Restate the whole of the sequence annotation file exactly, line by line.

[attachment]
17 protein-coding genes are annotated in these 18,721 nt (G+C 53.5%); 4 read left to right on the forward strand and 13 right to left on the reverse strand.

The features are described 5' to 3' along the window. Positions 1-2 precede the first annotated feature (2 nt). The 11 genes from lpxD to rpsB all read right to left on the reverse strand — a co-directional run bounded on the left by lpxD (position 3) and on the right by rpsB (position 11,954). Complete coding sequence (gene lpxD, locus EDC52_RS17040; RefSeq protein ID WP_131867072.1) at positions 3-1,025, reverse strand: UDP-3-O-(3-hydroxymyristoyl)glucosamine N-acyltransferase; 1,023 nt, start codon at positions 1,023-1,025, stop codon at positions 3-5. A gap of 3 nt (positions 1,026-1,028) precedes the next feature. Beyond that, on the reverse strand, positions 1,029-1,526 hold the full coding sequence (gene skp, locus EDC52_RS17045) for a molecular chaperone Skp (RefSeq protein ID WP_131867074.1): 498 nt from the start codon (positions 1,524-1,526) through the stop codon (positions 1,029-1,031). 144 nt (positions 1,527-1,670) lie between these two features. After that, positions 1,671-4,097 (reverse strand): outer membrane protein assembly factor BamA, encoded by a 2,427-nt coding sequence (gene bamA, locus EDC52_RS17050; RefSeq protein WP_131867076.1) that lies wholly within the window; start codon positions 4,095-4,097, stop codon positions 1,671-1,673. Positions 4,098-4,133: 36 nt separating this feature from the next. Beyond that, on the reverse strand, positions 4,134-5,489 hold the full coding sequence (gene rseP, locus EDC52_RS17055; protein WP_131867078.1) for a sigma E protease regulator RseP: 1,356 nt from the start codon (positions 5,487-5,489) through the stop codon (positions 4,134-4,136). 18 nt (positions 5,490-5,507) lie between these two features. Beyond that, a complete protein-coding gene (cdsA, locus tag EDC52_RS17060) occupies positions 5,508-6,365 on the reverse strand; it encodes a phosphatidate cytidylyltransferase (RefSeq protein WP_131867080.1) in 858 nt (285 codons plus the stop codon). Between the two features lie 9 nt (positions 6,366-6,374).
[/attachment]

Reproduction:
17 protein-coding genes are annotated in these 18,721 nt (G+C 53.5%); 4 read left to right on the forward strand and 13 right to left on the reverse strand.

The features are described 5' to 3' along the window. Positions 1-2 precede the first annotated feature (2 nt). The 11 genes from lpxD to rpsB all read right to left on the reverse strand — a co-directional run bounded on the left by lpxD (position 3) and on the right by rpsB (position 11,954). Complete coding sequence (gene lpxD, locus EDC52_RS17040; RefSeq protein ID WP_131867072.1) at positions 3-1,025, reverse strand: UDP-3-O-(3-hydroxymyristoyl)glucosamine N-acyltransferase; 1,023 nt, start codon at positions 1,023-1,025, stop codon at positions 3-5. A gap of 3 nt (positions 1,026-1,028) precedes the next feature. Beyond that, on the reverse strand, positions 1,029-1,526 hold the full coding sequence (gene skp, locus EDC52_RS17045) for a molecular chaperone Skp (RefSeq protein ID WP_131867074.1): 498 nt from the start codon (positions 1,524-1,526) through the stop codon (positions 1,029-1,031). 144 nt (positions 1,527-1,670) lie between these two features. After that, positions 1,671-4,097 (reverse strand): outer membrane protein assembly factor BamA, encoded by a 2,427-nt coding sequence (gene bamA, locus EDC52_RS17050; RefSeq protein WP_131867076.1) that lies wholly within the window; start codon positions 4,095-4,097, stop codon positions 1,671-1,673. Positions 4,098-4,133: 36 nt separating this feature from the next. Beyond that, on the reverse strand, positions 4,134-5,489 hold the full coding sequence (gene rseP, locus EDC52_RS17055; protein WP_131867078.1) for a sigma E protease regulator RseP: 1,356 nt from the start codon (positions 5,487-5,489) through the stop codon (positions 4,134-4,136). 18 nt (positions 5,490-5,507) lie between these two features. Beyond that, a complete protein-coding gene (cdsA, locus tag EDC52_RS17060) occupies positions 5,508-6,365 on the reverse strand; it encodes a phosphatidate cytidylyltransferase (RefSeq protein WP_131867080.1) in 858 nt (285 codons plus the stop codon). Between the two features lie 9 nt (positions 6,366-6,374).